Still, there were a few brave warriors who had chanced their arm and paddled out, so I decided to shoot as much as I could. Unfortunately, I couldn't take up my normal position because of the salt and spray in the air. Normally, I like to shoot across the bay looking into the waves so I can see how open and steep they are when the surfers take off and fly down that initial death-defying slope. However, when the typhoons are still in full swing, the thin film of salt generated off the water's surface and the spray flying off the back of the waves as they break mean there's too much atmospheric haze to deal with at that distance. Thus, I set up from a more front-on position.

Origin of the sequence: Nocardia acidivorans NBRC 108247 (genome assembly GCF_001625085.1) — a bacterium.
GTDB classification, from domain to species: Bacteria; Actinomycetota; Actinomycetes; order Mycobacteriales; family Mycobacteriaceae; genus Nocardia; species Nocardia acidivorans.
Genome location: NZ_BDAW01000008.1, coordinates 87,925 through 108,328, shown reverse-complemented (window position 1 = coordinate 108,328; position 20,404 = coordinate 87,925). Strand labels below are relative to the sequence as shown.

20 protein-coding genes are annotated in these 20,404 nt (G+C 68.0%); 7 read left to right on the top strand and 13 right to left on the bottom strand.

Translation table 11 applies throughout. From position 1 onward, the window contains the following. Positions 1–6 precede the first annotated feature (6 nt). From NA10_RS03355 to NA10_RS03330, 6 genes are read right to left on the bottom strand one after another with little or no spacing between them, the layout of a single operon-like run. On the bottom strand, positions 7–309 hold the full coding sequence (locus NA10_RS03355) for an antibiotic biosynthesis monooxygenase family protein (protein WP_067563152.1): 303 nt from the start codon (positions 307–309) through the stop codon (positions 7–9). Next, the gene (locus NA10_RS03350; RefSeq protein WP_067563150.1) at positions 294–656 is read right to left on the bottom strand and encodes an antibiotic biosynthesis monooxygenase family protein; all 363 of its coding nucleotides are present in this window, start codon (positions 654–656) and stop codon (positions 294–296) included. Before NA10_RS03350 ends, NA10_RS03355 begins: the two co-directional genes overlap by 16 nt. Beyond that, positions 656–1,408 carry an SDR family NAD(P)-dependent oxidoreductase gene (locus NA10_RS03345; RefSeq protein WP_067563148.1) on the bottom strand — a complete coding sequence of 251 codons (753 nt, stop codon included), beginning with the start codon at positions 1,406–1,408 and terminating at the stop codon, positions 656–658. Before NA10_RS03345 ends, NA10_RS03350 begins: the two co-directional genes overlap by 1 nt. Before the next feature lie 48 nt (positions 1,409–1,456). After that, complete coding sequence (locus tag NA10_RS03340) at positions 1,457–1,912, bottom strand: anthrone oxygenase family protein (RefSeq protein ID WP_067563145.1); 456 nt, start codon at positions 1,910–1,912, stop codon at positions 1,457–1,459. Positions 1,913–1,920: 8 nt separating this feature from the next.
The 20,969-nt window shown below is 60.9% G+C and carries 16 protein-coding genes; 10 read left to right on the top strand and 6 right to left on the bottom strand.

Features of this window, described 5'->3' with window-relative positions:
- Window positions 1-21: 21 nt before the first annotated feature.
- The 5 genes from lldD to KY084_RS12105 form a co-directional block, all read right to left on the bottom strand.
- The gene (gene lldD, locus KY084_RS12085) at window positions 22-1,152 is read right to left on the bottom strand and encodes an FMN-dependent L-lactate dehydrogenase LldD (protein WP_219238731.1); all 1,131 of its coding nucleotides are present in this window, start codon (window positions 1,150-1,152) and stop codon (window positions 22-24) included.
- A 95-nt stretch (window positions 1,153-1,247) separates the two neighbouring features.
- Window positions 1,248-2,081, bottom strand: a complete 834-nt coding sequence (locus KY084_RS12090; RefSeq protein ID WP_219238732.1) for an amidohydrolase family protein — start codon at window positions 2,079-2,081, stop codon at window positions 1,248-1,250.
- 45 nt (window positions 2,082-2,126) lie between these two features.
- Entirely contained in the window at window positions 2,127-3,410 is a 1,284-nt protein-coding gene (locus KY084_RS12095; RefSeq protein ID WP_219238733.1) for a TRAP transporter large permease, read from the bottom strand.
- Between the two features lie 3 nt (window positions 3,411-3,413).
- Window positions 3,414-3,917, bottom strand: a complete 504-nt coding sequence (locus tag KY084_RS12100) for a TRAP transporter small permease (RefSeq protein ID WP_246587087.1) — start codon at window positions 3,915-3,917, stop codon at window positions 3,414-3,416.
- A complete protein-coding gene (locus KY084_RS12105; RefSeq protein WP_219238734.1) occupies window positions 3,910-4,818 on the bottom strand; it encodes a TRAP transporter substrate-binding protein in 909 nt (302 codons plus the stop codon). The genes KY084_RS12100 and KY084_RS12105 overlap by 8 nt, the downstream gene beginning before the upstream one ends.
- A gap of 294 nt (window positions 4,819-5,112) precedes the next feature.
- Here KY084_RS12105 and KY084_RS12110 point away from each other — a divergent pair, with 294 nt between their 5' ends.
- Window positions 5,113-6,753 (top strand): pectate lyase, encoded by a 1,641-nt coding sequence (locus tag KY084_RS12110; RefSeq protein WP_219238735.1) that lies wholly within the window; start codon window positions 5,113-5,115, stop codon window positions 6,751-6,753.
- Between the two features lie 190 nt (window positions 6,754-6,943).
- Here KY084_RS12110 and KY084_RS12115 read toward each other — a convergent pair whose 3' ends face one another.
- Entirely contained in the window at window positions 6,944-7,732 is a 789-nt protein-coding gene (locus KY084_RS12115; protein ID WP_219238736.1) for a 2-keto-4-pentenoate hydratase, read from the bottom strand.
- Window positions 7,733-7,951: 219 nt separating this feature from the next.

This meant that I couldn't use a tripod, as my vantage point was on top of a narrow strip of concrete immediately above the water. Not particularly safe to stand on with a tripod but I could sit down and shoot handheld. Fortunately, the EOS R5 paired with the RF 100-500mm is not too bulky or unwieldy and I had no problem shooting handheld for about 1.5 hours. That was already a win because there's no way in the world I could have ever shot handheld for that length of time with my old setup of Canon 7D Mark II with the Tamron 150-600mm f/5-6.3. That rig did a lot of great work for me over the years but it was monstrous and I always required a tripod. Shooting with my new mirrorless setup was far more comfortable so I perched myself atop the concrete and watched the surfers tackle the ocean's ferocity in front of me.